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Definition: Mamet, David from Philip's Encyclopedia

US playwright and film director. Mamet is noted for his sharp, perceptive dialogue. His play Glengarry Glen Ross (1983) won a Pulitzer Prize. Screenplays include The Postman Always Rings Twice (1981). His directorial debut was House of Games (1987). Other plays include Oleanna (1992), a controversial play about sexual harassment.


Summary Article: Mamet, David from The Columbia Encyclopedia

(mămĕt'), 1947–, American playwright and film director, b. Chicago. He taught drama (and produced some of his early plays) at Goddard College. His work, often dealing with the success and failure of the American dream, is noted for its sharp, spare, compressed, often profane, and insightful dialogue. He came to public attention with such plays as Sexual Perversity in Chicago (1974) and American Buffalo (1975), later achieving widespread success with the corrosively brilliant Glengarry Glen Ross (1983; Pulitzer Prize) and Oleanna (1992), a scathing look at sexual politics. He also has written screenplays for The Postman Always Rings Twice (1981), Hoffa (1992), the film version of Glengarry (1992), and many other films. In 1987, Mamet made his debut as a film director with House of Games, a complex story about deception and gullibility; he has since written and directed several films, including The Spanish Prisoner (1997), Heist (2001), and Spartan (2004). Mamet has also written, directed, or produced several television films. His first television series, The Unit, a network military drama, aired from 2006 to 2009.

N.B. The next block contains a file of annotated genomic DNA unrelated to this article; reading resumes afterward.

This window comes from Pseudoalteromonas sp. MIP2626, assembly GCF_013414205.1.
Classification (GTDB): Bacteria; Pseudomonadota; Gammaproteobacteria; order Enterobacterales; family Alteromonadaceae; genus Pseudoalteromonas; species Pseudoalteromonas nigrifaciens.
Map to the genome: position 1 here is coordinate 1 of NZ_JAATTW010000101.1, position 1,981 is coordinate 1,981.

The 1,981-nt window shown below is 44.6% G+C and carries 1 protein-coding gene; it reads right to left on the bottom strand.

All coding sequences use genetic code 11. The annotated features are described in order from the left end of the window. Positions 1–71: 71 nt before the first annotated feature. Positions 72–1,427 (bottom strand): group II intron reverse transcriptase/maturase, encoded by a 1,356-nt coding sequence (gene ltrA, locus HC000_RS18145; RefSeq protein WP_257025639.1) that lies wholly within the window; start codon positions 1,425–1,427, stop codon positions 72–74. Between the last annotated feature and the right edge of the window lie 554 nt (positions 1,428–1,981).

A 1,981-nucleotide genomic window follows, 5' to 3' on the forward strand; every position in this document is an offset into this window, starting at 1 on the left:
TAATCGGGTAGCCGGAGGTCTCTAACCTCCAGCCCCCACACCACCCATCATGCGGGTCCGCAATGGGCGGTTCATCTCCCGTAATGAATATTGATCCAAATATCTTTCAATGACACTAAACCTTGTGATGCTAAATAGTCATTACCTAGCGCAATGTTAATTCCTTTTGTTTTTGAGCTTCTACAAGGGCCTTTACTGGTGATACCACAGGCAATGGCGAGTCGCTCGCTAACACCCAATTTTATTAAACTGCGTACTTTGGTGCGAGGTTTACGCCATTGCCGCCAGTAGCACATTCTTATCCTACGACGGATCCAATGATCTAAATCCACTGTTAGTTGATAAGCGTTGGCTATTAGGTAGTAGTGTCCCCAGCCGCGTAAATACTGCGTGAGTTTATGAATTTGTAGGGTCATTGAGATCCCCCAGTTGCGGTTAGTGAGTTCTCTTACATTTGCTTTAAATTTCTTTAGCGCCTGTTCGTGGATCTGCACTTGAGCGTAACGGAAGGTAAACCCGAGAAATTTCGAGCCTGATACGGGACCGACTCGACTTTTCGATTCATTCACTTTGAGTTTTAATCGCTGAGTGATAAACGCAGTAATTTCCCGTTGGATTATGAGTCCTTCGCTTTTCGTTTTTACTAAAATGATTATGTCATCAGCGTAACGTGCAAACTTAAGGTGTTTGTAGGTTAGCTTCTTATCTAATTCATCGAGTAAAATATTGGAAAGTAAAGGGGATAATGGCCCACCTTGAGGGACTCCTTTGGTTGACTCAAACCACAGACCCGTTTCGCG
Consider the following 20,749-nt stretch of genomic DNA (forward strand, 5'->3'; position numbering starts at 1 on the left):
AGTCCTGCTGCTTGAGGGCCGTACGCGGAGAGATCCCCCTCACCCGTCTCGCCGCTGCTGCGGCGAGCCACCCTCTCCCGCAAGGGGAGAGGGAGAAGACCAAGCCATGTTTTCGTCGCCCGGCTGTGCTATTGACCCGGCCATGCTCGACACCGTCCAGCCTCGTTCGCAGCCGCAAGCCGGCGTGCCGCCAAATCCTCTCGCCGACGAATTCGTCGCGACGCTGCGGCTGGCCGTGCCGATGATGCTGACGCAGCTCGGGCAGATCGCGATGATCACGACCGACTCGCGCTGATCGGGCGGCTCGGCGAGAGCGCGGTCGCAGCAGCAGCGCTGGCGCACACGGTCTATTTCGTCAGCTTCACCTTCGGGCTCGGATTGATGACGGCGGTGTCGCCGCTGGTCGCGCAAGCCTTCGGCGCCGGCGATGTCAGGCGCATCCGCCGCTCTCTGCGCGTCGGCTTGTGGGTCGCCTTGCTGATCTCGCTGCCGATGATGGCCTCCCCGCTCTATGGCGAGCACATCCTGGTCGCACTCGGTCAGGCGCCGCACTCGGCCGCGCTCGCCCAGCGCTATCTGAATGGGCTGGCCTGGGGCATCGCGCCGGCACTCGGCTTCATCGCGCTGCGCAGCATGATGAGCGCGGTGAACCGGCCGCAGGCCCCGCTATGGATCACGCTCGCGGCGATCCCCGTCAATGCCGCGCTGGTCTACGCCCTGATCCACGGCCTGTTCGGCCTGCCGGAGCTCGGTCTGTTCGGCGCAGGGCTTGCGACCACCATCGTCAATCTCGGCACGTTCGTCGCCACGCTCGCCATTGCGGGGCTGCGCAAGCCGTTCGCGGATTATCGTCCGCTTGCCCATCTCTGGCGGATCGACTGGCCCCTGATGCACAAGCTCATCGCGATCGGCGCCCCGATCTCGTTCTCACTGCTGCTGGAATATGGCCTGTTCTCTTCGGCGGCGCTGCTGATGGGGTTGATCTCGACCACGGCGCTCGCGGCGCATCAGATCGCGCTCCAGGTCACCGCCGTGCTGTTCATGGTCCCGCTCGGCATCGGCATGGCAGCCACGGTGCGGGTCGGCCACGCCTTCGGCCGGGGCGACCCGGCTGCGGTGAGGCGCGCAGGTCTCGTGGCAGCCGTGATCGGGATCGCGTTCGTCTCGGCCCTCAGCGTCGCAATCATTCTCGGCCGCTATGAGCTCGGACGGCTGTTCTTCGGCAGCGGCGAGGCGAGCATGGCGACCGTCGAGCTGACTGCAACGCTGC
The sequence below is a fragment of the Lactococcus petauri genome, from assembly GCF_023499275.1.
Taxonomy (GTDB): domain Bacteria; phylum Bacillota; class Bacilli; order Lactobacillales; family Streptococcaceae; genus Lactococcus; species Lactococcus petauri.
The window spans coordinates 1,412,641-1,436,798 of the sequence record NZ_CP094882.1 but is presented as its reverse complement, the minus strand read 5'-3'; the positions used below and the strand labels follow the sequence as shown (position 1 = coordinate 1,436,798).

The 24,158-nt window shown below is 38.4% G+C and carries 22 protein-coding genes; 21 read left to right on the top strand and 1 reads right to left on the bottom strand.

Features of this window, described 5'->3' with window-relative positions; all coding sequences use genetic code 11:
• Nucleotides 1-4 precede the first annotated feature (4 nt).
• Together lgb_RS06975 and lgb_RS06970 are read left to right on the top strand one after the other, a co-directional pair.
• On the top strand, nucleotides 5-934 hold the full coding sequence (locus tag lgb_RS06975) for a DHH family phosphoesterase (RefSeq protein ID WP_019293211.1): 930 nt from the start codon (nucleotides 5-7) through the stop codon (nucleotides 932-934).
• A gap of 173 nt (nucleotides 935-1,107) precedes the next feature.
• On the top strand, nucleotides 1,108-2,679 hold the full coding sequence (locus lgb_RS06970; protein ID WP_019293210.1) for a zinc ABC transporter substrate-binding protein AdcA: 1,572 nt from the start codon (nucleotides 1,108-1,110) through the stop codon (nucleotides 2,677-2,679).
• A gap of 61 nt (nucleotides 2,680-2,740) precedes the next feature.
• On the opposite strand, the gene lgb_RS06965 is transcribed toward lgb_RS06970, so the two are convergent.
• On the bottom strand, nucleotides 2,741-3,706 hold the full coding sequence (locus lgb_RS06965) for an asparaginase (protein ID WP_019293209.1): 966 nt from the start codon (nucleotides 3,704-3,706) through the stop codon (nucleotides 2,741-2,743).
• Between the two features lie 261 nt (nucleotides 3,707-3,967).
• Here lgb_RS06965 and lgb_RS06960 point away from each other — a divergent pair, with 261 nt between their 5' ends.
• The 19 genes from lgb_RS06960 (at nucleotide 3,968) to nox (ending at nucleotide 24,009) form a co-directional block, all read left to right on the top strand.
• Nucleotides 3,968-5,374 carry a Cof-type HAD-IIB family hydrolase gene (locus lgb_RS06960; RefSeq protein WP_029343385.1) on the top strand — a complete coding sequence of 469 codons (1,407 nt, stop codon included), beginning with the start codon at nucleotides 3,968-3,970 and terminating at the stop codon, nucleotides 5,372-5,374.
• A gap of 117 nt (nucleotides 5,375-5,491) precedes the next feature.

By the beginning of the 21st cent. Mamet was widely regarded as one of the finest American writers for stage and screen. Some of his later plays, such as The Cryptogram (1995) and The Old Neighborhood (1997), have explored difficult semiautobiographical material. Mamet also ventured into satire with November, a play about contemporary presidential politics that was produced on Broadway in 2008, and he explored the nature of guilt and shame as they relate to racial, sexual, and legal issues in Race, which debuted on Broadway the following year. Throughout his career, Mamet has treated the themes of belonging, the vagaries of authority, the pivotal role played by loyalty, and the importance of speaking the truth. In addition to more than 20 plays and some two dozen screenplays, he has also written novels, e.g., The Village (1994), several collections of essays (including the autobiographical Jafsie and John Henry, 1999, and Bambi vs. Godzilla, 2007, on the film industry), a book on acting (1997), The Wicked Son: Anti-Semitism, Self-Hatred, and the Jews (2006), and The Secret Knowledge (2011), an explanation of his conversion to conservative politics.

  • See biography by I. Nadel (2008);.
  • Kane, L., David Mamet in Conversation (2001);.
  • studies by D. Carroll (1987), A. Dean (1990), N. Jones and S. Dykes (1991), L. Kane, ed. (1992) and as author (1999, 2004), G. Brewer (1993), C. C. Hudgins and L. Kane, ed. (2001), D. K. and J. A. Sauer (2003), H. Bloom, ed. (2004), and B. Barton (2005): C. Bigsby, ed., The Cambridge Companion to David Mamet (2004).
The Columbia Encyclopedia, © Columbia University Press 2017

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